Category Archives: TCRWP

#SOL22: Real Life!


Do I remember our first meeeting?

A park bench outside Thorndike. Early morning. One in running clothes and me with all my gear for the day: canvas tote filled with devices, electrical bar, and books. Pounds of resources to last the day. Goal: to have an initial face to face contact before the week was up.

What about the funniest meeting?

A message to meet up at Starbuck’s. Arrival. Waiting. “I’m here.” But nary a sign. Further messages. Who knew. Three possible Starbuck’s in a 5 block radius. The first try was unsuccessful.

Which was the most unexpected?

I was fan-girling. Excited to meet up in real life. “Fran, it’s so good to see you,” as I was greeted with a hug. Only a Twitter friend. Real life exceeded my dreams as we quickly chattered like decades long friends.

_ _ _ _ _ _ _ _ _ _ _ _

Through TWT, TCRWP, ILA and NCTE I’ve met many folks in real life. I thanked many during the March SOLSC, but I want to return to two very special authors and friends: Christina Nosek and Melanie Meehan. Their talents are exceptional!

#G2Great chats highlighted their most recent books the last two weeks.

Literacy Lenses – Reading link Literacy Lenses – Writing link

Please check out the Table of Contents of both books from the links with the book covers above.

Check out the free chapters and resources.

Check out the Literacy Lenses posts (Reading by Dr. Mary C Howard and Writing by me).

What is your level of confidence in your knowledge and skills about Reading? Writing? What about your level of competence? How do you know? What questions have you answered lately?

Both of these titles would be great for a faculty book study!

______________________________________________________________

Thank you, Two Writing Teachers, for this weekly forum.

Check out the writers and readers here.

Screenshot 2019-01-29 at 3.12.16 AM.png

#SOLSC22: 27


Day 27 of the Slice of Life Story Challenge 2022.

Who Am I?

What stories do you know about me?

Made with monkeylearn.com

I have no idea why the “cloud creator” added an “s” to teachers and books lovers? That doesn’t make sense. However, what does make sense is that these are a few of the words that describe Erika.

Thank you, Erika Victor, for your love of family whether it’s your family in the US, your family at your international school or the family of readers and writers that you navigate here!

How have you stayed connected with your family (personal or professional) the last couple of years?

__________________________________________________________________

Thank you, Two Writing Teachers, for this daily forum during the month of March.

Check out the writers and readers here.

Screenshot 2019-01-29 at 3.12.16 AM.png

#SOLSC22: 23


Today is Day 23 of the Slice of Life Story Challenge.

As I started writing this post, I wondered if I needed a chart to mark similarities and differences between the honorees for this March blog series. I quickly discovered MANY similarities.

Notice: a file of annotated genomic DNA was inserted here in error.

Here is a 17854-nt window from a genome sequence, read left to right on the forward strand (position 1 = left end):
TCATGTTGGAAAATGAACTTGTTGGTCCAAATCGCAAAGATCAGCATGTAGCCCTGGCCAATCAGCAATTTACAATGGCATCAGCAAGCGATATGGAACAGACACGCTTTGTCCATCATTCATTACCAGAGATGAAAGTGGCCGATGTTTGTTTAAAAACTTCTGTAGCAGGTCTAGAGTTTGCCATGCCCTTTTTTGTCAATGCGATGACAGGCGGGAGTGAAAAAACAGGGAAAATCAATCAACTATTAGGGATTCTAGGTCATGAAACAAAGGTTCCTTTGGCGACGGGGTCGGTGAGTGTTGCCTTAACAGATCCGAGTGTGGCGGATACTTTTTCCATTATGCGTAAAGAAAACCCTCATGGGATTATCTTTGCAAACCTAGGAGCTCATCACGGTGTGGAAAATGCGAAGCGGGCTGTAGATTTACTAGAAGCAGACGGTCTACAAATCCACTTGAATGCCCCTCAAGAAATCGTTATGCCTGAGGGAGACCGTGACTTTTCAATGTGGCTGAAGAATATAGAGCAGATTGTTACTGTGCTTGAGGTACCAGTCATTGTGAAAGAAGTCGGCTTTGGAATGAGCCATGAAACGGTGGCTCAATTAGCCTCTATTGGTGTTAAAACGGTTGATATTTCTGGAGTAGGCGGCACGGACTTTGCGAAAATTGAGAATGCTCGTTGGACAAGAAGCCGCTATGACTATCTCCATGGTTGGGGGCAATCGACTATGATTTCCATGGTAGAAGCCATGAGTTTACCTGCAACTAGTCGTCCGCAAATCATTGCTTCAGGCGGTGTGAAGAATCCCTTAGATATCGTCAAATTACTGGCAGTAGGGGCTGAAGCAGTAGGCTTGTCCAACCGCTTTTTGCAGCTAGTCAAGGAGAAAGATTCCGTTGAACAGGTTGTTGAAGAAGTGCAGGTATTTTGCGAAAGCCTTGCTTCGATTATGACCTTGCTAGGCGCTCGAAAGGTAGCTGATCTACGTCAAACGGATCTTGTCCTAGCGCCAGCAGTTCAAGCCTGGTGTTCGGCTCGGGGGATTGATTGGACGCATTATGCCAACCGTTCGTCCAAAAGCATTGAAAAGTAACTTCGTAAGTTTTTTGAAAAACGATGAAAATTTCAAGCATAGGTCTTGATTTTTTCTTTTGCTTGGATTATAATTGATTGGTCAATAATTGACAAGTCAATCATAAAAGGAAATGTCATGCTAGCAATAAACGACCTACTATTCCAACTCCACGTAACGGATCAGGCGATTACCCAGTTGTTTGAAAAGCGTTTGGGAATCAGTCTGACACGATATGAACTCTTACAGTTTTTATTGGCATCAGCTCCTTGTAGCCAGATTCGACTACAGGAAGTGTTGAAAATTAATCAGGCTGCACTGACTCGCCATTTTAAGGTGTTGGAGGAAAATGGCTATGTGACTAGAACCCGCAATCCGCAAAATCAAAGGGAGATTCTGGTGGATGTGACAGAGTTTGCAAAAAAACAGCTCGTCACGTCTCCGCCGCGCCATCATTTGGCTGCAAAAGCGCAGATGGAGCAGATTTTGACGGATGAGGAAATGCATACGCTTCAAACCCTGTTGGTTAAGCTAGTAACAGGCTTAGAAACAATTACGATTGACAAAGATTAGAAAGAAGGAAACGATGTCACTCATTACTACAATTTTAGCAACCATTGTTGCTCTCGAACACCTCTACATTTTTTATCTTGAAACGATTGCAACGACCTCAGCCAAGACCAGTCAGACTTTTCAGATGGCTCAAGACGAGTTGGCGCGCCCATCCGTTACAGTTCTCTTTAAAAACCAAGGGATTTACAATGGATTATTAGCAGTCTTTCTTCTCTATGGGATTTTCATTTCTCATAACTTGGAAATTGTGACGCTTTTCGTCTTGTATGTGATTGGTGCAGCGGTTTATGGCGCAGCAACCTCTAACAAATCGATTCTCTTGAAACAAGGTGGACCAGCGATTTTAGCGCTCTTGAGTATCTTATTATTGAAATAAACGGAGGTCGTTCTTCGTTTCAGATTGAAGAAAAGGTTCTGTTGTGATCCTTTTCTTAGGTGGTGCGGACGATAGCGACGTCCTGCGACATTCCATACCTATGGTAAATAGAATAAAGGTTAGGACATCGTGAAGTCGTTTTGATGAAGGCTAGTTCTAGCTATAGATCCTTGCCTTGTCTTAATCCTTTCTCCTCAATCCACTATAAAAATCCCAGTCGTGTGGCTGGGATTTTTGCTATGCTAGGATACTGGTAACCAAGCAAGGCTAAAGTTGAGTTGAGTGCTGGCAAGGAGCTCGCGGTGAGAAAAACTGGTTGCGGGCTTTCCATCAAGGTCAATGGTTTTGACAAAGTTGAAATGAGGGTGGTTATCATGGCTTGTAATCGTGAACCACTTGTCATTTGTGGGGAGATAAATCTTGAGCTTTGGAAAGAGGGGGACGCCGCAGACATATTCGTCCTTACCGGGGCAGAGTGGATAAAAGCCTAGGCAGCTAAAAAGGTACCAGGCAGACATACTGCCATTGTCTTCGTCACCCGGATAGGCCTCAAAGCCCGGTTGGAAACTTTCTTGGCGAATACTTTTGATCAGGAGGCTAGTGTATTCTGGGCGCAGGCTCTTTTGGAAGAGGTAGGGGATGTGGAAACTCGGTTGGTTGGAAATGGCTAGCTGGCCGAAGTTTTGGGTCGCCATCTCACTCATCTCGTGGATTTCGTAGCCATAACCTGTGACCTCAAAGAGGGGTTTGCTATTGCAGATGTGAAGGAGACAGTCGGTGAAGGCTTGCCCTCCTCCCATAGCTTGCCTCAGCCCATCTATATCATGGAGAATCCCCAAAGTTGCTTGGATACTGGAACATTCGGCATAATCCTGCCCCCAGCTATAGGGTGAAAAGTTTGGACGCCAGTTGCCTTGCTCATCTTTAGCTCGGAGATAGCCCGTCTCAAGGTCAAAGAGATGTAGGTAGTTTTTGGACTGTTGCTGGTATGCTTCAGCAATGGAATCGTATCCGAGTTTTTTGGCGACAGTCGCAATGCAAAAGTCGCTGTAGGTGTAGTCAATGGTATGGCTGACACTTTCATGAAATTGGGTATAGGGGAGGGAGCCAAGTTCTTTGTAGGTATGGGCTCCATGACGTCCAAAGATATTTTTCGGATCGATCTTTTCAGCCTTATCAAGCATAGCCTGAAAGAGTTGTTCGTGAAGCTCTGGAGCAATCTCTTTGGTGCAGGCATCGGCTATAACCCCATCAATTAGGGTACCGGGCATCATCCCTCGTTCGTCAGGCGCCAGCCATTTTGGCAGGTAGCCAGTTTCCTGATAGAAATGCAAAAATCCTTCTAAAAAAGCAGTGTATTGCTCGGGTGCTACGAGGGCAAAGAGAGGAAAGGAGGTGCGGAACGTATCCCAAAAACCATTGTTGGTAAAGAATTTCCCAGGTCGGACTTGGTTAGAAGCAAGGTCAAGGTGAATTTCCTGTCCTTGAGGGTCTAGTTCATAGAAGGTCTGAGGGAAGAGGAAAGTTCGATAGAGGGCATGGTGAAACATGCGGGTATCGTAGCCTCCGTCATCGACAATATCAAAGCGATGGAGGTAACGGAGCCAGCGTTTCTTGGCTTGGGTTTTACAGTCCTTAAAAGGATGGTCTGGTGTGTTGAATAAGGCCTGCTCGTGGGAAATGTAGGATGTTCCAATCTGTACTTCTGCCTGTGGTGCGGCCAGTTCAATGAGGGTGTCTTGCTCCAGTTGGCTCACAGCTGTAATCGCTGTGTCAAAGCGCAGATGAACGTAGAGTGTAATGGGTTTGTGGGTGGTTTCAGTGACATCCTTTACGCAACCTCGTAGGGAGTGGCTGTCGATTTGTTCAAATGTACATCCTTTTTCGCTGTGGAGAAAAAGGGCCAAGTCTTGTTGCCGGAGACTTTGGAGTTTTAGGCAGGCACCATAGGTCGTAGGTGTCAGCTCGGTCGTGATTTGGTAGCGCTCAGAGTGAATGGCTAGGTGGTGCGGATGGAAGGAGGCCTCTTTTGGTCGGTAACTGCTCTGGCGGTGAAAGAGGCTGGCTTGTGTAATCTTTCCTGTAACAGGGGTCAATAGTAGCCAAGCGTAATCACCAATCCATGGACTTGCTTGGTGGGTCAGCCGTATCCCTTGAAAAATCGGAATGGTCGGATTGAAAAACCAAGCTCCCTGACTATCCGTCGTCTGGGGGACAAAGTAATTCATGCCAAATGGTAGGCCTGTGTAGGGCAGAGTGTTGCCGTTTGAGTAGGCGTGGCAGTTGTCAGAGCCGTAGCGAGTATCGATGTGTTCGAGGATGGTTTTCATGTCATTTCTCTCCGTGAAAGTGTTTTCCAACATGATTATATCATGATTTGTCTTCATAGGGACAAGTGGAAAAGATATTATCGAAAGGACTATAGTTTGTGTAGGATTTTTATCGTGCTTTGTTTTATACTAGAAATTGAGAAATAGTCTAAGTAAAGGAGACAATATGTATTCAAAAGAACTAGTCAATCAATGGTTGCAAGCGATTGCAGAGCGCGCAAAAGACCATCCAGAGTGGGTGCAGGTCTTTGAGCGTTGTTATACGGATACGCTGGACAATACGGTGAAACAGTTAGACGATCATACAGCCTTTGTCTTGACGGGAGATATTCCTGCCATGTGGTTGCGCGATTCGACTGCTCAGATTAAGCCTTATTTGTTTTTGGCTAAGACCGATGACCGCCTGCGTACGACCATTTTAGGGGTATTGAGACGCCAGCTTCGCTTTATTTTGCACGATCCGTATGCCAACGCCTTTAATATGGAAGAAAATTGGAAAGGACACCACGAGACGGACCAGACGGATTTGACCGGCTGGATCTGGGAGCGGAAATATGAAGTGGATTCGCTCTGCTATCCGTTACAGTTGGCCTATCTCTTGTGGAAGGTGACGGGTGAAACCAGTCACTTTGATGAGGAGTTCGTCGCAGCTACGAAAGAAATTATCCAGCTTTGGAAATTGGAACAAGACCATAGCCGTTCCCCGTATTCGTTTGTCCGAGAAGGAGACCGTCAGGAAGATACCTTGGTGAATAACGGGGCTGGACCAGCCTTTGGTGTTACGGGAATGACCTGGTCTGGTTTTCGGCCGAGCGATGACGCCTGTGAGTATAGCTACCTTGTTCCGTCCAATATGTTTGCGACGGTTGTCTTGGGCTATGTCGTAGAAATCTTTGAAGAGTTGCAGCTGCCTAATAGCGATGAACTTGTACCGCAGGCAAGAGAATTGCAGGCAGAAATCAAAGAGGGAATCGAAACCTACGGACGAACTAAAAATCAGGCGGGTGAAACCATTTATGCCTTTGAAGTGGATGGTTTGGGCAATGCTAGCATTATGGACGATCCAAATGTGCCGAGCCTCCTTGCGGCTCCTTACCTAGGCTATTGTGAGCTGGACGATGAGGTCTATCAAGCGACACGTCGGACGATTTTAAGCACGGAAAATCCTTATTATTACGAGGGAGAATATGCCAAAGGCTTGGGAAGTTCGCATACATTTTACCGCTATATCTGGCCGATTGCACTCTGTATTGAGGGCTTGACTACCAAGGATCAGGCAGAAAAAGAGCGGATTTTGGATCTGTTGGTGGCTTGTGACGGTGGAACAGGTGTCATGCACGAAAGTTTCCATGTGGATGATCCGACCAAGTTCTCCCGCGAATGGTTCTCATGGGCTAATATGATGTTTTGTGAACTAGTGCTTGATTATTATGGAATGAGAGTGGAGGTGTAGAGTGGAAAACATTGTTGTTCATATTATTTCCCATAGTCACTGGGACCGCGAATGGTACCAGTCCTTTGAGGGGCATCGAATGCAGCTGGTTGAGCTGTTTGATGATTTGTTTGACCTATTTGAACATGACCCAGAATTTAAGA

Blogs? Check

Presents at NCTE? Check

Have personally presented with her? Check

Numerous zoom sessions? Check

An author featured on #G2great? Check

So many ideas were swirling in my brain, but I had already decided on “Supporting Writing” as my focus.

Today’s “Thank You” goes to an author who shares similar thoughts about students leading their own writing seminars for their fellow students. We’ve tweeted about this often. We promote student independence as much as possible.

Current books:

Available later in March, 2022 . . .

Drum roll . . .

___________________________________________________

Thank you, Melanie Meehan, for your expertise as a writer and as a teacher of students and supporter of writing teachers,

What questions do you have about writing? What writing do you support? What writing do you do yourself?

__________________________________________________________________

Thank you, Two Writing Teachers, for this daily forum during the month of March.

Check out the writers and readers here.

Screenshot 2019-01-29 at 3.12.16 AM.png

#SOLSC22: 22


This book.

This book had a profound impact on my personal and professional life. This book brought together folks who continue to impact my personal and professional life.

So much of reading is invisible. So much of reading is complex. So much of reading takes a deep understanding. A reader who slows down and spies on themself as a reader can learn about the process of meaning making.

This book was the center of a book study on Twitter. #WRRD We spent time discussing the contents and the application. But additional highlights were in meeting with, chatting face to face, and having dinner with the authors. Approachable authors. Authors who share their thinking. Authors who model their own learning.

Dr. Mary Howard wrote this post after Dorothy and Vicki were on a #G2Great chat about What Readers Really Do in 2017. Now more than ever the invisible processes of meaning making must be a part of the goal setting and discourse of educators.

Beyond celebrating the authors … Thank you, Ryan Scala, for organizing what began as a book study and actually evolved into a community of scholars with common interests in improving learning, literacy and leadership.

Photo by Alexas_Fotos on Unsplash

How do you build community that endures beyond a single goal/purpose? Who leads the work? Who does the work?